Tuesday, 15 December 2009

Civil disobedience and an agenda from below at COP15

Yesterday, over 2,000 activists from ‘No Borders’ marched in Copenhagen to highlight the increasing links between climate change, militarism and displacement of peoples from the Global South. According to their press release;
The protest, which started at midday, was surrounded by riot police throughout, despite being granted legal permission. By the end of the demonstration street medics reported one broken hand from a baton strike and two dog bites, one of which was sustained by a journalist.

Cheers broke out during the march following news that the G77 delegates suspended the Copenhagen negotiations.

Dan Glass, for Climate No Borders said, “Today we stood in solidarity with those who are already displaced by the current effects of climate change, wars for resources, and those who will experience the negative effects of the false market based solutions being proposed at the COP15. This has been an ecitigstep in thethe run up to the Reclaim the Power action on Wednesday”

He added, ‘All the activists were determined to not let the police intimidation stop their cries for justice and loudly chanted “no borders, no nations, stop deportations!” from beginning to end.’

At the end of the demonstration activists in Copenhagen's Parliament Square detached and deflated an orange globe put on display by the Danish Ministry of Climate Change to highlight that the Danish Government's commitment to climate change is 'simply hot air'.
The issue of climate change and wars for resources is one of the most contentious issues in the entire climate debate, and as such deserves highlighting.

Natural resources are a key element not only of human survival, but also for maintaining power. That's why the US took over Britain's ambition to maintain control over oil supplies in the Middle East, and the Trans-Afghanistan natural gas pipeline was of considerable value to reduce dependance on Russia. It's why the inhabitants of the Niger Delta have taken to armed resistance and sabotage. It's also why leaders will stoke up ethnic hatred if a minority is viewed as having greater access to or control over resources.

Such conflicts, considerably exacerbated by the foreign policy of the great powers and by the enforced neoliberalism of the IMF, are responsible for mass displacement of people. Obviously, with the depletion of natural resources involved in climate change, such wars and oppression (along with subsequent refugee flows) will only increase.

In response, Western nations are only tightening their border controls and creating greater restrictions on freedom of movement. As Amy Jacobs of Climate No Borders said, “Instead of dealing with the root causes of this migration for survival, governments around the world are instead employing increasing levels of border control and militarisation. We reject this inhumane racist repression, and demand complete social change to a borderless world where all people can survive climate change and war, and not just the rich, those born in Europe, or the documented.”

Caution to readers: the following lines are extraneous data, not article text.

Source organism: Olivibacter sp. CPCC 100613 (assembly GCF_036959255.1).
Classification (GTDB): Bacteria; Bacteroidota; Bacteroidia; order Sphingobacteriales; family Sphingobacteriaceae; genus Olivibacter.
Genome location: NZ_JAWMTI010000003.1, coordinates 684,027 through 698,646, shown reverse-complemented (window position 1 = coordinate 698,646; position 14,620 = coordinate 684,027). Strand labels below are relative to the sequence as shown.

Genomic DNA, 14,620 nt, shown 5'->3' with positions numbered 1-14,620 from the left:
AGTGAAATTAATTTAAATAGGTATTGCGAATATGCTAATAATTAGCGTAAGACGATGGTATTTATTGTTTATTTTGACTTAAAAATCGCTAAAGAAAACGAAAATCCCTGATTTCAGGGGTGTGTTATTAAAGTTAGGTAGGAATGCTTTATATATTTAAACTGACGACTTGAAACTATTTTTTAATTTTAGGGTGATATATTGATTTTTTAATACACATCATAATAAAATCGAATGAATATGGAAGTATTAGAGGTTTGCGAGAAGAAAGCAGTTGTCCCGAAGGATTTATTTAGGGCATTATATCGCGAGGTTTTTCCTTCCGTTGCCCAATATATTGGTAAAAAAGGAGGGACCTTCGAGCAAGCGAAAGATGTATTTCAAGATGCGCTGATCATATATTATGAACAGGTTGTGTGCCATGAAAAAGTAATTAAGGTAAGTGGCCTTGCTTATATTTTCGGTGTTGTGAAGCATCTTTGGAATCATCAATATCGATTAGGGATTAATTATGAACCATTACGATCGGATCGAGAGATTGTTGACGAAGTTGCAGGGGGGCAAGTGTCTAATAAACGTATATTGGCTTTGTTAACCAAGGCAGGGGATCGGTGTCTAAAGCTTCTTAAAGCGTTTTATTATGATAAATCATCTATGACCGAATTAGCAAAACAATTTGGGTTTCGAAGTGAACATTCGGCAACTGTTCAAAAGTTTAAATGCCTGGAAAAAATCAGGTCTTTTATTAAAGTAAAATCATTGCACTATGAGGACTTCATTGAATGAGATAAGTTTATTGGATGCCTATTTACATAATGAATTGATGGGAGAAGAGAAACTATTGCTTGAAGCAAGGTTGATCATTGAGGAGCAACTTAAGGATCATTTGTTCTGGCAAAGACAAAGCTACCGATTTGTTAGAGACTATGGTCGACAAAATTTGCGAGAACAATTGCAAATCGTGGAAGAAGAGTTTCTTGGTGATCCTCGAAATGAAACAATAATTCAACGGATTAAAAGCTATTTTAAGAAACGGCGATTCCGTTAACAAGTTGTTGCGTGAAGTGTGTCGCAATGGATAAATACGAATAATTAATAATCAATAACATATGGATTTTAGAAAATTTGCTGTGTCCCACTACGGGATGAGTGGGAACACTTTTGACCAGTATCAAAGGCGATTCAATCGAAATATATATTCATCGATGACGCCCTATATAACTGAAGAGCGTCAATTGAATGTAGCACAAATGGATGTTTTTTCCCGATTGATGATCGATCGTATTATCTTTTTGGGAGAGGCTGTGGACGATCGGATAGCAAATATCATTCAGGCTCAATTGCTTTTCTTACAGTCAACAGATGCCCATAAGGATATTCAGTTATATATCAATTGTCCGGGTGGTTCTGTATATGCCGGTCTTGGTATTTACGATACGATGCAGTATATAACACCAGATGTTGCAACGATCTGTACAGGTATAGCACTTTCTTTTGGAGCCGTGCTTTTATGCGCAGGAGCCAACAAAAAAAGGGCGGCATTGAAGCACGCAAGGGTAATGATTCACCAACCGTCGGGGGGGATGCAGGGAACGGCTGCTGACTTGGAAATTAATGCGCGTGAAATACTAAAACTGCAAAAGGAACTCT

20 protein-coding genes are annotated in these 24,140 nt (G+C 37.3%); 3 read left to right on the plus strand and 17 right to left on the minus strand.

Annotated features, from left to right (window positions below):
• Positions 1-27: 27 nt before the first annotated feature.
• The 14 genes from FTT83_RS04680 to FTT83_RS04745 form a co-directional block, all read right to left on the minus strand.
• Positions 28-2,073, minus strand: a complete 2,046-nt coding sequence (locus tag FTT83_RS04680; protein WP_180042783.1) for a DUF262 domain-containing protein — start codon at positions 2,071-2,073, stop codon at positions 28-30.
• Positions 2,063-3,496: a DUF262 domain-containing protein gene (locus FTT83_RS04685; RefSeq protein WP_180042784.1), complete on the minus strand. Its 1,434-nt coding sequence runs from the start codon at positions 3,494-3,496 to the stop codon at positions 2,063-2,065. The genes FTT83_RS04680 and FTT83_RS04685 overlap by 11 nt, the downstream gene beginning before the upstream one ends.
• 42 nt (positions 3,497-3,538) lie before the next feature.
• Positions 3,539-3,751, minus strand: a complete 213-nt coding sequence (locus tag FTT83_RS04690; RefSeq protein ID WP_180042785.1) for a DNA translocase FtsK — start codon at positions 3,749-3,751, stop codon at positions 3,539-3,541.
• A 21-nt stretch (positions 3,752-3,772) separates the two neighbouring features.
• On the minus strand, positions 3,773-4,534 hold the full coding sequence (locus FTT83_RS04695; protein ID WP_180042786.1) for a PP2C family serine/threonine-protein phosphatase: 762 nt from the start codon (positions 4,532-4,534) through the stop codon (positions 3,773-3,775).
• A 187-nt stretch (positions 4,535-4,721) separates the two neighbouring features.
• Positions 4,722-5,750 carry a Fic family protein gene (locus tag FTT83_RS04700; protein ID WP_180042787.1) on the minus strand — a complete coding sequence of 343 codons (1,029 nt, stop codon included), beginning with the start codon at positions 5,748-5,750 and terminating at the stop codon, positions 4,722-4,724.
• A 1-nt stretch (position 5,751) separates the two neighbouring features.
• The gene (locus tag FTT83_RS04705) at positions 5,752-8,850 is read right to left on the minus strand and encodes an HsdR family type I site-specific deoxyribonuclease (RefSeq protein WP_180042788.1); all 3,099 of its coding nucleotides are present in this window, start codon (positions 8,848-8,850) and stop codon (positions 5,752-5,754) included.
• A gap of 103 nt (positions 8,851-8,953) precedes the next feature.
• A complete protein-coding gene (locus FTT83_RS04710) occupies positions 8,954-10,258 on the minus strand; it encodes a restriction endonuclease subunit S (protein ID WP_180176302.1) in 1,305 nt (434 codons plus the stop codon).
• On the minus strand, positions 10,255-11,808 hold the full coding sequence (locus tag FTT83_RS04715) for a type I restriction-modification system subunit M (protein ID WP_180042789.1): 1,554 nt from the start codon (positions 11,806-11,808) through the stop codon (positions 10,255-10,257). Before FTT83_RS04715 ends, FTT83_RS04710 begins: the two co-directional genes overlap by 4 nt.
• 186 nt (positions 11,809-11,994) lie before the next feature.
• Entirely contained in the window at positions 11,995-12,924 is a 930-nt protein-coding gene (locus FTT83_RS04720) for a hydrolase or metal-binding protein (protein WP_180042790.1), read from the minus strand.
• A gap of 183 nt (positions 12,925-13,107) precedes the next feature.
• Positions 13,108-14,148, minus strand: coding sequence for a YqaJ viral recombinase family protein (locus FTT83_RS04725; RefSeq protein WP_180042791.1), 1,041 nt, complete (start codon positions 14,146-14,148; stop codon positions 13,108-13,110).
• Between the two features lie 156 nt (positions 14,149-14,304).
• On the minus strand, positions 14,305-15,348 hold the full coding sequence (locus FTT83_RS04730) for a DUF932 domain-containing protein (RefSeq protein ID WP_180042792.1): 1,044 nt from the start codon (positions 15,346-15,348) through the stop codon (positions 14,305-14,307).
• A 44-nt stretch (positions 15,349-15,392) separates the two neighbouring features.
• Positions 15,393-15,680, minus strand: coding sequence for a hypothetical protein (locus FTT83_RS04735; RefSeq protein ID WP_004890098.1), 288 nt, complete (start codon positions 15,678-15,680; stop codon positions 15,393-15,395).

Such injustices also highlight the need for people, not politicians, to take the intitiative on climate change. This, indeed, is the aim of the Camp for Climate Action at COP15;
On the 16th of December, at the start of the high-level ‘ministerial’ phase of the two-week summit, we, the movements for global justice, will take over the conference for one day and transform it into a People’s Summit for Climate Justice. Using only the force of our bodies to achieve our goal, our Reclaim Power! march will push into the conference area and enter the building, disrupt the sessions and use the space to talk about our agenda, an agenda from below, an agenda of climate justice, of real solutions against their false ones. Our action is one of civil disobedience: we will overcome any physical barriers that stand in our way – but we will not respond with violence if the police try to escalate the situation.


Our goal is not to shut down the entire summit. But this day will be ours, it will be the day we speak for ourselves and set the agenda: climate justice now! We cannot trust the market with our future, nor put our faith in unsafe, unproven and unsustainable technologies. We know that on a finite planet, it is impossible to have infinite growth – ‘green’ or otherwise. Instead of trying to fix a destructive system, we are advancing alternatives that provide real and just solutions to the climate crisis: leaving fossil fuels in the ground; reasserting peoples’ and community control over resources; relocalising food production; reducing overconsumption, particularly in the North; recognising the ecological and climate debt owed to the peoples of the South and making reparations; and respecting indigenous and forest peoples’ rights.
Those protesting in Copenhagen "will come together from many different backgrounds and movements, experiences and struggles," made up of "indigenous peoples and farmers, workers and environmentalists, feminists and anticapitalists." But they all recognise the same fact. If there is to be any meaningful action over climate change, then we must "reclaim power over our own future."